PwC made these predictions after the completion of a survey of 1,000
U.S. adults on their attitudes toward health care issues. Results were
combined with an analysis of regulatory, government and economic issues
that will affect health care next year.
"2012 will be a seminal year for the health industries as businesses
wade through economic, regulatory and political uncertainty," said Kelly
Barnes, U.S. health industries practice leader at PwC. "One of the ways
the health industry is responding to these uncertainties is by
connecting in new ways with each other and their consumers as they
rethink existing business models and previous notions about competition,
cooperation and collaboration."
Health informatics is viewed by many organizations as a means to
improve patient care. PwC predicts that in 2012, health care
organizations will invest more in information technology and forge
data-sharing partnerships with other organizations, including those with
whom they may be in competition.
The PwC survey found that 60% of the population would be comfortable
sharing data if they were used to coordinate care, and 54% would agree
to sharing it if the data were used to support real-time decision-making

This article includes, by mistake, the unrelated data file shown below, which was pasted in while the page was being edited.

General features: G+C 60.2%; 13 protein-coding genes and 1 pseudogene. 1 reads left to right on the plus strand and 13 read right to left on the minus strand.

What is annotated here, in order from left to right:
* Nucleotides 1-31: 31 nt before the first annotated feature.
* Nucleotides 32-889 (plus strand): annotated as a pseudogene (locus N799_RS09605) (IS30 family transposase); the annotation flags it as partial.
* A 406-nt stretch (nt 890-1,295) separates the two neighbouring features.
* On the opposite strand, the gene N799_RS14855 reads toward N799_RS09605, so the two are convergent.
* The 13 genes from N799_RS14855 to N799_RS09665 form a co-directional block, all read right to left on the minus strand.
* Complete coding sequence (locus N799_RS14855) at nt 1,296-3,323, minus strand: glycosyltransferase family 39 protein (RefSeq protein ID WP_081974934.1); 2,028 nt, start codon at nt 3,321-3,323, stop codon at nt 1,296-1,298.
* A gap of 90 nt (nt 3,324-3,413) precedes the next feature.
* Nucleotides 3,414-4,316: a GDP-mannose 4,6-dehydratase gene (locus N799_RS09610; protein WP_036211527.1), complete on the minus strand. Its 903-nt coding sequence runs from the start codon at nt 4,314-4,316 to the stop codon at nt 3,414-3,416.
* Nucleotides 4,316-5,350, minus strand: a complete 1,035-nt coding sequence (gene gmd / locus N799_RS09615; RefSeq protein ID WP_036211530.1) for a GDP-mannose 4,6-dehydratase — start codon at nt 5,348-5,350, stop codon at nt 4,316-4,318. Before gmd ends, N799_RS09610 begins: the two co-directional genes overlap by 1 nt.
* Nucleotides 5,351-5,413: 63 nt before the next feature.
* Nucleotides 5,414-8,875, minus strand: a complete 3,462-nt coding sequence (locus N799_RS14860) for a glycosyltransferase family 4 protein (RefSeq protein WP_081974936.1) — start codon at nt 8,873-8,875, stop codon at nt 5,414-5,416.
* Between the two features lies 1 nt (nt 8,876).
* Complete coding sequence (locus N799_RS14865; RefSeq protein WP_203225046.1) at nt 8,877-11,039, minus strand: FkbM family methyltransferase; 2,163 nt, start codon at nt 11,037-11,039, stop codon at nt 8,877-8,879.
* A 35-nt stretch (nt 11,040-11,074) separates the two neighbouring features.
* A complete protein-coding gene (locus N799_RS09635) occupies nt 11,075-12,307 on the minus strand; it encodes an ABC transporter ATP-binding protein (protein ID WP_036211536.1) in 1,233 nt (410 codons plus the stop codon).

for their care. Other data uses patients support include an analysis of
their doctor's performance (36%) and identifying at-risk patients
But patients want their data to be handled securely, according to the
report, and would choose one health care organization over another for
its ability to secure their information.
In a separate report published in September, PwC found that nearly
three-quarters of health care organizations said they are using, or
intend to use, patient data for purposes other than treating patients.
But only 47% said they have addressed privacy and security risks
associated with those uses.
Its recent survey of patients found that 30% would select a hospital
with clear privacy and security policies over another if cost, quality
and access were equal.
Technology and access to information also would influence the
decision of many patients, according to PwC. Twenty-eight percent would
select a health care organization that offered online doctor
consultations over others that didn't, 17% would make that choice based
on facilities that use an electronic medical record, and 5% would pick
one that had a social media presence over one that did not.
The report found that social media will play a greater role in health
care organizations' strategies to improve health outcomes. The survey
found that nearly one-third of survey respondents, including half of
those under 35, have used social media channels for health care
"As more stakeholders enter the data-sharing mix through digitized
records, mobile devices, social media and health databases, health care
organizations need to build more granular access-control models to
prevent overexposure of information," the report's authors wrote.